Original URL path: http://wwww.nationalparks.org/explore-parks/travel-ideas/happy-trails-grand-canyon-rim-rim-hike (2016-02-12)
    Open archived version from archive

  • PURSUITS: Kayaking In Yellowstone And Grand Teton | National Park Foundation
    PARK When to kayak June September When you explore the glacially fed lakes in Grand Teton National Park by kayak you ll find yourself in a solitary paradise Miles from roads or cars you can paddle around endless shorelines inlets and islands and spot moose bears and bald eagles from the safety of your boat Kayaks are permitted on Jackson Jenny Phelps Emma Matilda Two Ocean Taggart Bradley Bearpaw Leigh and String lakes Rent kayaks from Jenny Lake for a day trip or for a truly remote experience take an overnight trip As the only park concessioner with an overnight permit for Jackson Lake O A R S offers a one of a kind paddling experience in Grand Teton National Park Spend anywhere from one to four nights sleeping under Wyoming stars at the base of the Tetons in truly unique campsites As you reach the far side of the lake you ll stay on Grassy Island an idyllic camp with unprecedented solitude From there it s easy to explore the Teton backcountry take a dip in glacial waters after hiking to Leigh and Trapper lakes or follow a rarely used trail up Moran Creek for unbeatable views of Mount Moran Triple Glacier the Gros Ventre Mountain Range and Jackson Lake itself YELLOWSTONE NATIONAL PARK When to kayak June September Yellowstone National Park also allows paddling on most of its lakes But it s Yellowstone Lake the largest high alpine lake in the country at an elevation of almost 8 000 feet that offers up a true backcountry experience where you can explore wild shoreline for hours without seeing a soul Paddling on Yellowstone Lake provides unique access to the West Thumb Geyser Basin where you can get up close and personal to an array of Yellowstone s famous hydrothermal features dormant for now Here you can paddle past caves dripping with boiling hot water and experience steam vents releasing streams of bubbles all around you Also not to be missed are Lakeshore and Twin Geysers which lie underwater making for an otherworldly kayak experience Go with an interpretive guide and they ll explain the origins of sites like Fishing Cone Geyser where early visitors used to catch cutthroat trout and cook them in the geyser PLAN YOUR TRIP Permits for private trips are available through the National Park Service but if you don t have the gear or the skills to lead your own kayaking trip in Grand Teton or Yellowstone National Parks excursions with an authorized national park concessioner like O A R S offer professional guides deluxe meals no freeze dried food as well as all the equipment you ll need like camp chairs tents and waterproof bags to transport your personal gear Need help planning your next national park adventure Filled with detailed maps travel tips and inside information on what not to miss NPF s Owner s Guide is your one stop resource to discover all of the over 400 national parks Download a FREE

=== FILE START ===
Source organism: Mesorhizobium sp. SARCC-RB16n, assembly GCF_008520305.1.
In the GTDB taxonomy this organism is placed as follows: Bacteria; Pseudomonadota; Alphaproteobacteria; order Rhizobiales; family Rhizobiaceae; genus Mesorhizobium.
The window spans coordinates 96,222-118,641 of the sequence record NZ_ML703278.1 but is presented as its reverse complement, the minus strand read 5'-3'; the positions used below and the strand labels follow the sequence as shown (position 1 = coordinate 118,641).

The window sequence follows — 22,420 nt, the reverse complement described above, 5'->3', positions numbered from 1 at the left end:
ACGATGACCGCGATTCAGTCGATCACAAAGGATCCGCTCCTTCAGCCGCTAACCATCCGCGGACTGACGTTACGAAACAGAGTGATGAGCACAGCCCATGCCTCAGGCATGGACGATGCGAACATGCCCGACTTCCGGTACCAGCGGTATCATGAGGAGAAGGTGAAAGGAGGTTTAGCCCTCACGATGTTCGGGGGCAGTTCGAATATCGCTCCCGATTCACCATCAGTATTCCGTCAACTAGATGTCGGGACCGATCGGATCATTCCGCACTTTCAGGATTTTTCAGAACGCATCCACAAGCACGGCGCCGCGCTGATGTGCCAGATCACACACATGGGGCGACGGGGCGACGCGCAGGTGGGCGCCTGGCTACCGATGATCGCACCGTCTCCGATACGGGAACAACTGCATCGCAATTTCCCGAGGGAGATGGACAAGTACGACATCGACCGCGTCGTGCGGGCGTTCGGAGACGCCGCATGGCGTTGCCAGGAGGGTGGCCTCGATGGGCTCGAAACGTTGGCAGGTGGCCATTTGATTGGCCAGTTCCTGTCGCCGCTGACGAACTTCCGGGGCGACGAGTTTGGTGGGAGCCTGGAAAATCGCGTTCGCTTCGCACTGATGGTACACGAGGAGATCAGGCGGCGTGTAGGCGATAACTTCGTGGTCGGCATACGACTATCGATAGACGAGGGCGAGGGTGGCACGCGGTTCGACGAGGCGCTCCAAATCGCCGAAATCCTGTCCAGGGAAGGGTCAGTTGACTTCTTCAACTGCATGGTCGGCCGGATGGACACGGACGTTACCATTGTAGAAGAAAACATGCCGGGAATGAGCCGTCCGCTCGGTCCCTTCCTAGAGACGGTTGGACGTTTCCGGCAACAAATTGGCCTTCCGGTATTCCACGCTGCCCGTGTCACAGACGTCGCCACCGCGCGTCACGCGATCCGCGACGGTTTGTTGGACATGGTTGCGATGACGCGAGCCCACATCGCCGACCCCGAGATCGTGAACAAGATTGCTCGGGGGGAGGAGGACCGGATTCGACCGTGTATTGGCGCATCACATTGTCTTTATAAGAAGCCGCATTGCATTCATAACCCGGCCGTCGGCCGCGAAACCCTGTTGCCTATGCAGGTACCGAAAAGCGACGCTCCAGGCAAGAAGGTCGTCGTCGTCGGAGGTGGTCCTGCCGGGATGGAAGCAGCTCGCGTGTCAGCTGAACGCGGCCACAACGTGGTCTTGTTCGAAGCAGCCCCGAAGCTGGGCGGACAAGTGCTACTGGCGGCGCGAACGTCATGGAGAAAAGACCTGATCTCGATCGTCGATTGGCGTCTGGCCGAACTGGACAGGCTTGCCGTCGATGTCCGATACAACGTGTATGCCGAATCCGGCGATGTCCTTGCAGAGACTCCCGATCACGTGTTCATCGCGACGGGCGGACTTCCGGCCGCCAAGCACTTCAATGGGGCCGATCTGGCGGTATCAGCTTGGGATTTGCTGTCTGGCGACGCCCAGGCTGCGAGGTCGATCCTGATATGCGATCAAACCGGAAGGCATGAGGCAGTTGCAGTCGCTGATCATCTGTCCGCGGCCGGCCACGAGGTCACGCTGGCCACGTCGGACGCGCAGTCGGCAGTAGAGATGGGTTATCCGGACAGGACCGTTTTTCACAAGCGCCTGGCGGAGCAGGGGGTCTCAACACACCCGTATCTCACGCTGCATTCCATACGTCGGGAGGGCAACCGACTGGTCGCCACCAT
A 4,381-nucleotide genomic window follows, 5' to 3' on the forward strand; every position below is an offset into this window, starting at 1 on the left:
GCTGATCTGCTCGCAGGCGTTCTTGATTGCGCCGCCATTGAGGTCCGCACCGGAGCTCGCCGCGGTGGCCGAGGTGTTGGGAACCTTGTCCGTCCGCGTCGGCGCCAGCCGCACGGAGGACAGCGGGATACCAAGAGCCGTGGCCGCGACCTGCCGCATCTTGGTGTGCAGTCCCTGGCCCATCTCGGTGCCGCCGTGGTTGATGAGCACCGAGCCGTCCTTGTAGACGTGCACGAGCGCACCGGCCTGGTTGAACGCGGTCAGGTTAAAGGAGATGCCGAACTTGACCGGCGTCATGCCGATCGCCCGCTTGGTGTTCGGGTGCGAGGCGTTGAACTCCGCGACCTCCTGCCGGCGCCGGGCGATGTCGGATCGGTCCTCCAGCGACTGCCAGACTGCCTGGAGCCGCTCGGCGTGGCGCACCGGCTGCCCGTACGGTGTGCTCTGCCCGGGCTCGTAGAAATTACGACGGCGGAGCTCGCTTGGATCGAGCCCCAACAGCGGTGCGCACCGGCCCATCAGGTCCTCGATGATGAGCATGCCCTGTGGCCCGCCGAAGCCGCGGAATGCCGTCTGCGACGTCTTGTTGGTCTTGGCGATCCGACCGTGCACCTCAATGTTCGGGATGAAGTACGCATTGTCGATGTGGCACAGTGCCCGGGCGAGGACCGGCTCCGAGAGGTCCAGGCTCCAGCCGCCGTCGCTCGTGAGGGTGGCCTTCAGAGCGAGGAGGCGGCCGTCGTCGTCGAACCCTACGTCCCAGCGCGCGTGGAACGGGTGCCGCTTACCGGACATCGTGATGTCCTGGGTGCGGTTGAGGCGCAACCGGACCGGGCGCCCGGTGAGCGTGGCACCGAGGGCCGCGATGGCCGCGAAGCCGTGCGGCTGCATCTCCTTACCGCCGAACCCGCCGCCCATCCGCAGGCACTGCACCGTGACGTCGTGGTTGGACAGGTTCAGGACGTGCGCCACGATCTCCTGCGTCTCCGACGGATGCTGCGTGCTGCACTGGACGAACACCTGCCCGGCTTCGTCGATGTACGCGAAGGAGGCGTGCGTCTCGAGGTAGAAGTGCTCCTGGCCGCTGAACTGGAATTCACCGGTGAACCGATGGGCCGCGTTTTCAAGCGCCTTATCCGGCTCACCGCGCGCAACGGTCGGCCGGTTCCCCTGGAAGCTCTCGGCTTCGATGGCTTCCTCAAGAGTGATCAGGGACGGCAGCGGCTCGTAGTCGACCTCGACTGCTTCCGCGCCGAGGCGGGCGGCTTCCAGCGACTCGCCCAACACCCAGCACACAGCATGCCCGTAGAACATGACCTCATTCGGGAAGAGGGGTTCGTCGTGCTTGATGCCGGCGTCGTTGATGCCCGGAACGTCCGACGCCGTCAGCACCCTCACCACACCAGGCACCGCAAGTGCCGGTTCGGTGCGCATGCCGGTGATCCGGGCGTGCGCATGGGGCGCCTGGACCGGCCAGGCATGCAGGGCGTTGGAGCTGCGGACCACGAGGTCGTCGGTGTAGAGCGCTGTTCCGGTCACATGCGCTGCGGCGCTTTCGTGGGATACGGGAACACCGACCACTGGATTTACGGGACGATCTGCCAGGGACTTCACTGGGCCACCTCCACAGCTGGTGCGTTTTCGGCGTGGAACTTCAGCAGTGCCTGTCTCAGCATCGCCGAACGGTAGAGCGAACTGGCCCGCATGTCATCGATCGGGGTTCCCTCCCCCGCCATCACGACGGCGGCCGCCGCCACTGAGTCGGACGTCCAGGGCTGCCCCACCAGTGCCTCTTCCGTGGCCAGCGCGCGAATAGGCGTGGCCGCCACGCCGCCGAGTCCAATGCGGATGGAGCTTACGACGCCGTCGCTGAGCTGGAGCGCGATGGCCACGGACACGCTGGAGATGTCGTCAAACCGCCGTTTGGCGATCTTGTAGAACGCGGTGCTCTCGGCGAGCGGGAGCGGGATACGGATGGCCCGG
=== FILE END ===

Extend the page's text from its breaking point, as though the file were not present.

Original URL path: http://wwww.nationalparks.org/explore-parks/travel-ideas/pursuits-kayaking-yellowstone-and-grand-teton (2016-02-12)
    Open archived version from archive

  • LANDSCAPES: Badlands | National Park Foundation
    they found was the vast American prairie rolling hills and open plains that were home to herds of bison and seemingly infinite colonies of prairie dogs Today most of this rich land is the breadbasket of the world But in Badlands National Park more than 60 000 acres of amber waves are preserved just as the settlers found them vast and free The Badlands got their name from the otherworldly gullies and ravines that characterize sections of the park Fossil beds found among those stark rocks and hills date back 35 million years But the gentler prairie lands hold a piece of natural history as well Biologists have chosen sites here to reintroduce one of the most endangered mammals on the planet the black footed ferret Learn more about this unique landscape at nps gov badl Need help planning your next national park adventure Filled with detailed maps travel tips and inside information on what not to miss NPF s Owner s Guide is your one stop resource to discover all of the over 400 national parks Download a FREE copy today Support Your Parks Help protect and preserve your more than 400 national parks Give 100 Give 50 Get the Free Owner s Guide Sign up for the latest park news and travel tips and get a free copy of the National Park Owner s Guide Sign Up Now Gear for Park Lovers NPF Est 1967 Washed Long Sleeve T Shirt 28 99 Buy Now See More Products National Park News 25 New Projects Getting More Kids Adults 140 000 4th Graders To Visit Public Lands Than President Obama And First Family To Light Natio Read More NPF Partners See All Partners Explore Explore Parks Find A Park National Park Week Find Your Park Expedition About Our Mission Our

    Original URL path: http://wwww.nationalparks.org/explore-parks/travel-ideas/landscapes-badlands (2016-02-12)
    Open archived version from archive



  •